MAS defends move to inform families about MH370 via text message

Malaysia Airlines has always put the needs of the families of passengers and crew of the MH370 first since the plane went missing on March 8, two senior officials said today.

MAS chairman Tan Sri Md Nor Md Yusof and chief executive officer Ahmad Jauhari Yahaya were responding to criticism about the way it has handled the situation with the families of the 239 passengers and crew who were now presumed dead.

Chinese and international media have criticised MAS' move to send a text message to inform the families on the fate of the flight just before Prime Minister Datuk Seri Najib Razak announced that flight MH370 was feared to have ended in the southern Indian Ocean.

"Let me be very clear on the events of yesterday evening. Our sole and only motivation last night was to ensure that in the incredibly short amount of time available to us, the families heard the tragic news before the world did," Ahmad Jauhari said.

"Wherever humanely possible, we did so in person with the families or by telephone, using SMS only as an additional means of ensuring fully that the nearly 1,000 family members heard the news from us and not from the media."

Prime Minister Datuk Seri Najib Razak had announced yesterday that Malaysia Airlines flight MH370, which vanished more than two weeks ago with 239 people on board, had "ended in the southern Indian Ocean".

The announcement also drew flak as it was made even before any wreckage was found.

Najib cited fresh satellite tracking data and said the information was being shared "out of a commitment to openness and respect for the families, two principles which have guided this investigation".

Malaysian authorities have been criticised for perceived secretiveness or contradictory information since the plane fell off air traffic control screens on March 8 on a flight from Kuala Lumpur to Beijing.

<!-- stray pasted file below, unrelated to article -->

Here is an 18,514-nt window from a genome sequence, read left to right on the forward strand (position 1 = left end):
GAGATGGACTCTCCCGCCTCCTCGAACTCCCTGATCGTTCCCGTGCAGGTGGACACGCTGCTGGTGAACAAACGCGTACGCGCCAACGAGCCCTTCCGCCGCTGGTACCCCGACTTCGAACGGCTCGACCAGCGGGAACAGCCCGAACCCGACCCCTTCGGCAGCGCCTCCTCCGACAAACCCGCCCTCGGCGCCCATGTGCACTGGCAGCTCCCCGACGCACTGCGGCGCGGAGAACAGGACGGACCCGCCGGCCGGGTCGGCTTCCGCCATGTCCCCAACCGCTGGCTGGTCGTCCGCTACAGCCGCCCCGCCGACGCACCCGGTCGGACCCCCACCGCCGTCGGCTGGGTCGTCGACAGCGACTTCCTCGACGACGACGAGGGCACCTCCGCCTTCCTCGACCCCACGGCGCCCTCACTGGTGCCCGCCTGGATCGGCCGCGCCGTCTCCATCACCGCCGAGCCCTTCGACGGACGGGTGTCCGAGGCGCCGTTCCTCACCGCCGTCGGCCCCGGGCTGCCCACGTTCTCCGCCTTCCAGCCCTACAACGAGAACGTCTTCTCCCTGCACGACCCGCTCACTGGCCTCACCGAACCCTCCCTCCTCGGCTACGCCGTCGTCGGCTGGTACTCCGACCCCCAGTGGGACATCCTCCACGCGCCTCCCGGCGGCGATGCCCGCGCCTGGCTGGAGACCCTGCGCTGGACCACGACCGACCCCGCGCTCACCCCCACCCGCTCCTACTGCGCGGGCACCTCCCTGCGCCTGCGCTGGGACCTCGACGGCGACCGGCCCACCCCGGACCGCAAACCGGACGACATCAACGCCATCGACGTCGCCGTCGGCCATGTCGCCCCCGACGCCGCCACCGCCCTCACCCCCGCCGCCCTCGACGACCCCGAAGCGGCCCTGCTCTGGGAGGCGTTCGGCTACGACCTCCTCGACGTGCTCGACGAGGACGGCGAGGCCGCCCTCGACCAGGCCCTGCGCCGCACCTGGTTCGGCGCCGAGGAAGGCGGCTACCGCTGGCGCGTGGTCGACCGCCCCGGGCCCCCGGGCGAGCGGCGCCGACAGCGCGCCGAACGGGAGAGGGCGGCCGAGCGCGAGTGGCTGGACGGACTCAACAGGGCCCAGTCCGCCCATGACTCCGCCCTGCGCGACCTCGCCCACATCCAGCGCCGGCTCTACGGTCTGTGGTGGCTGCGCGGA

In Beijing, some relatives of passengers vented their anger, calling Malaysian authorities as "murderers".

China's deputy foreign minister demanded Putrajaya hand over the new satellite data.

Nor said today, based on the evidence presented by the investigators, the "painful reality" was that the aircraft was lost and that none of the passengers and crew had survived.

"This is a sad and tragic day for all of us at Malaysia Airlines," he said.

"By the evidence given to us and by rational deduction, we can only arrive at that conclusion. MAS has lost its plane and by extension, the people on that plane."

When asked why the conclusion was reached so quickly, he declined to elaborate, saying that it would be better answered by investigators.

Both Nor and Ahmad Jauhari also refused to speculate on what had occurred in the plane before it went missing, noting that investigations were ongoing.

Nor said although the news was not unexpected, it was devastating for the families of those on board, who had waited for more than two weeks for some news.

"No two people affected by the incident would show similar responses. And we have also been praised and we truly appreciate that... (it) is what is motivating us at this time.

"No amount of compensation or consolation will make up for this (loss to the families)." – March 25, 2014.